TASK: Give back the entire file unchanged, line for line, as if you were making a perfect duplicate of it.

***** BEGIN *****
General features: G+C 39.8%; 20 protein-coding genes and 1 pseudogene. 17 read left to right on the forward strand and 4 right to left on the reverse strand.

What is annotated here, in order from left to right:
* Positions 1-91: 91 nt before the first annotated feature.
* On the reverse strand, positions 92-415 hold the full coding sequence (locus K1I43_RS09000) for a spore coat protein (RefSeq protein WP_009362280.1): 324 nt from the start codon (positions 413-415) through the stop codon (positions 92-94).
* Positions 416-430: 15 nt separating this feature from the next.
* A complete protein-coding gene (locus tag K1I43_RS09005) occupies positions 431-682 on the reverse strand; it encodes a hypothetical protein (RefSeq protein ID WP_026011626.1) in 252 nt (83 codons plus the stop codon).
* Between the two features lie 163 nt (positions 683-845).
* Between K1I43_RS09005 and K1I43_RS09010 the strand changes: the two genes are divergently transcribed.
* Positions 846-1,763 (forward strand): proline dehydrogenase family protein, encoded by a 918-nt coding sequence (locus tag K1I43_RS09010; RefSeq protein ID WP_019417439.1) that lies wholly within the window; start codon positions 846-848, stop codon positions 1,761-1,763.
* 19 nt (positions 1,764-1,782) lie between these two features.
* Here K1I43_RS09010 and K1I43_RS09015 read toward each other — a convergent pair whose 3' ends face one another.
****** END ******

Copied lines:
General features: G+C 39.8%; 20 protein-coding genes and 1 pseudogene. 17 read left to right on the forward strand and 4 right to left on the reverse strand.

What is annotated here, in order from left to right:
* Positions 1-91: 91 nt before the first annotated feature.
* On the reverse strand, positions 92-415 hold the full coding sequence (locus K1I43_RS09000) for a spore coat protein (RefSeq protein WP_009362280.1): 324 nt from the start codon (positions 413-415) through the stop codon (positions 92-94).
* Positions 416-430: 15 nt separating this feature from the next.
* A complete protein-coding gene (locus tag K1I43_RS09005) occupies positions 431-682 on the reverse strand; it encodes a hypothetical protein (RefSeq protein ID WP_026011626.1) in 252 nt (83 codons plus the stop codon).
* Between the two features lie 163 nt (positions 683-845).
* Between K1I43_RS09005 and K1I43_RS09010 the strand changes: the two genes are divergently transcribed.
* Positions 846-1,763 (forward strand): proline dehydrogenase family protein, encoded by a 918-nt coding sequence (locus tag K1I43_RS09010; RefSeq protein ID WP_019417439.1) that lies wholly within the window; start codon positions 846-848, stop codon positions 1,761-1,763.
* 19 nt (positions 1,764-1,782) lie between these two features.
* Here K1I43_RS09010 and K1I43_RS09015 read toward each other — a convergent pair whose 3' ends face one another.